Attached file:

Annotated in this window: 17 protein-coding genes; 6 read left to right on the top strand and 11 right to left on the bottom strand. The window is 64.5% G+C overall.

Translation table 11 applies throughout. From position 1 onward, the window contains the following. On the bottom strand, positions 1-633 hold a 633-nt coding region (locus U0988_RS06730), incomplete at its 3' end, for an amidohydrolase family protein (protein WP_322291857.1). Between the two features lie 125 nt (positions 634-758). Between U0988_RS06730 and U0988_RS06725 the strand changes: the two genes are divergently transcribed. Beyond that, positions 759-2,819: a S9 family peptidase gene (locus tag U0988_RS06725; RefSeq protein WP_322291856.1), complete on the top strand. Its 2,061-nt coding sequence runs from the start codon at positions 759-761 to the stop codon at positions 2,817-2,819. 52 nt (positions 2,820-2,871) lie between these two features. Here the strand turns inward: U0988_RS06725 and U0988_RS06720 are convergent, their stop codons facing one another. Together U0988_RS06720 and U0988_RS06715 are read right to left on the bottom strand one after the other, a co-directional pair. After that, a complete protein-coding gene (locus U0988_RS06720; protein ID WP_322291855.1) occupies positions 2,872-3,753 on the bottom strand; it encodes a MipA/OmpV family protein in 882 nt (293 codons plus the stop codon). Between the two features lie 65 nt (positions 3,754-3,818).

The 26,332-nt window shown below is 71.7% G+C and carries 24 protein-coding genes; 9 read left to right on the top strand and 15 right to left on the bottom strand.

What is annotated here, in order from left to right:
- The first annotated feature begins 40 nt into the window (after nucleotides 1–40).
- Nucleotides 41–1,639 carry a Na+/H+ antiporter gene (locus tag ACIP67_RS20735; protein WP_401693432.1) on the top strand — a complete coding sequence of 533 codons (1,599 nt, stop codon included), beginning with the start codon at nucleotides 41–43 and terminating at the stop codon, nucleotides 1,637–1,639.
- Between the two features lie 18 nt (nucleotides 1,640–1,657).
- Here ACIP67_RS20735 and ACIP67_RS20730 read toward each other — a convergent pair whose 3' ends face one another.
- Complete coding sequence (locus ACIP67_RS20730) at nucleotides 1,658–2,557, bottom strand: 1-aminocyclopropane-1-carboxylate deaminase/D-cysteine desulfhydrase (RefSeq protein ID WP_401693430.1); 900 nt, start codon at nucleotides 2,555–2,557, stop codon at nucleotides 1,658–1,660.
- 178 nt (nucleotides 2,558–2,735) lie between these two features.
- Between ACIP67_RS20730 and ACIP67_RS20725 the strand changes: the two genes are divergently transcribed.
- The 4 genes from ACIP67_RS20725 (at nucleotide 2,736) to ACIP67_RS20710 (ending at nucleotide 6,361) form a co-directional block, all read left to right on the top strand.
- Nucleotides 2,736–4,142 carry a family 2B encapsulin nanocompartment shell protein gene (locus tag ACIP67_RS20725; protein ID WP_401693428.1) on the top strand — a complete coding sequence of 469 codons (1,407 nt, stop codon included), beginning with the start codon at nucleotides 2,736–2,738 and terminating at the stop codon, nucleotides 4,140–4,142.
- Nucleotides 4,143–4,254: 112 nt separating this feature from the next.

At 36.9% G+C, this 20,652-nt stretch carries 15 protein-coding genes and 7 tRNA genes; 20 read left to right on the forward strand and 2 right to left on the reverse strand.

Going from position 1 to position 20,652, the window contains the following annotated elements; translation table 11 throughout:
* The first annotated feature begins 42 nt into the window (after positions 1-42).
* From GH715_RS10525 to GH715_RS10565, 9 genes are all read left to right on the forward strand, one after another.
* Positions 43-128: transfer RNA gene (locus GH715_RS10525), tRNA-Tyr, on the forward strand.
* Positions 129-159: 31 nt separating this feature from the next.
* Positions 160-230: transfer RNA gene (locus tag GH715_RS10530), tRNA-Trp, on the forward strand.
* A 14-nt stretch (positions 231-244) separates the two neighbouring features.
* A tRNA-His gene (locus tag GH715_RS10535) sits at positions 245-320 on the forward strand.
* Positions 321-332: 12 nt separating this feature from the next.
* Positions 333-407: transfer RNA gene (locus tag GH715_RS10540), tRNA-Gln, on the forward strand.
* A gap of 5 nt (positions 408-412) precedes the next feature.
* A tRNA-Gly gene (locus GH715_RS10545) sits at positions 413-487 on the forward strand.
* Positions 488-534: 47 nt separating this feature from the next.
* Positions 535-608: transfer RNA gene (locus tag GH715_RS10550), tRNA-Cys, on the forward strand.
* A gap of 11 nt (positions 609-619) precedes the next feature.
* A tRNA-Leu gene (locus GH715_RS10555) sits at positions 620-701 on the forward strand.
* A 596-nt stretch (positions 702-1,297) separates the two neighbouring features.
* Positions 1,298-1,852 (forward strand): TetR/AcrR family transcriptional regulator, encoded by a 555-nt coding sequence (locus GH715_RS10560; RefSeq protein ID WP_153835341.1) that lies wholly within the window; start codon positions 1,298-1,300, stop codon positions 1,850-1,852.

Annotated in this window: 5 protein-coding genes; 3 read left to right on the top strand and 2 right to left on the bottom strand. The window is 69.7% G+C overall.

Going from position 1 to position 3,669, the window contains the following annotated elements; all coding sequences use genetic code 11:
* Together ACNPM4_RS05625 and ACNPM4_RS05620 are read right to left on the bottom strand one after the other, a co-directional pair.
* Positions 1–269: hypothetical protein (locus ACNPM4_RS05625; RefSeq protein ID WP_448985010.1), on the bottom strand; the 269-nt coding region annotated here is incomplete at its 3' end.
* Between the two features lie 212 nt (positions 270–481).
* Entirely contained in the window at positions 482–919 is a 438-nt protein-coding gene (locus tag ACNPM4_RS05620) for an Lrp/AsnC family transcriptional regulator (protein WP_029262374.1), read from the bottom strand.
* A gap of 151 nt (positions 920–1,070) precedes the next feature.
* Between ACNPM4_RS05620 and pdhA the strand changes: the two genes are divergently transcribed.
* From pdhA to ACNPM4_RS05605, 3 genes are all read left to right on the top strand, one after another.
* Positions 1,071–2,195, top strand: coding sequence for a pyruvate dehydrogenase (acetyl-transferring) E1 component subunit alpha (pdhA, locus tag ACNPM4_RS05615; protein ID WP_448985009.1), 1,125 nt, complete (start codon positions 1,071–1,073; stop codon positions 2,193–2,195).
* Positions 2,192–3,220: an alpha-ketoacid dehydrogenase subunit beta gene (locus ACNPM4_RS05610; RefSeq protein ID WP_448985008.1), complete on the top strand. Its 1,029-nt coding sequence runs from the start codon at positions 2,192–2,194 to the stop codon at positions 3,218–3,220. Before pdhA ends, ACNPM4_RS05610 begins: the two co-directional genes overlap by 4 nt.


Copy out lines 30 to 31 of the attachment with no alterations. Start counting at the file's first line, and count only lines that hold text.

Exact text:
* A gap of 11 nt (positions 609-619) precedes the next feature.
* A tRNA-Leu gene (locus GH715_RS10555) sits at positions 620-701 on the forward strand.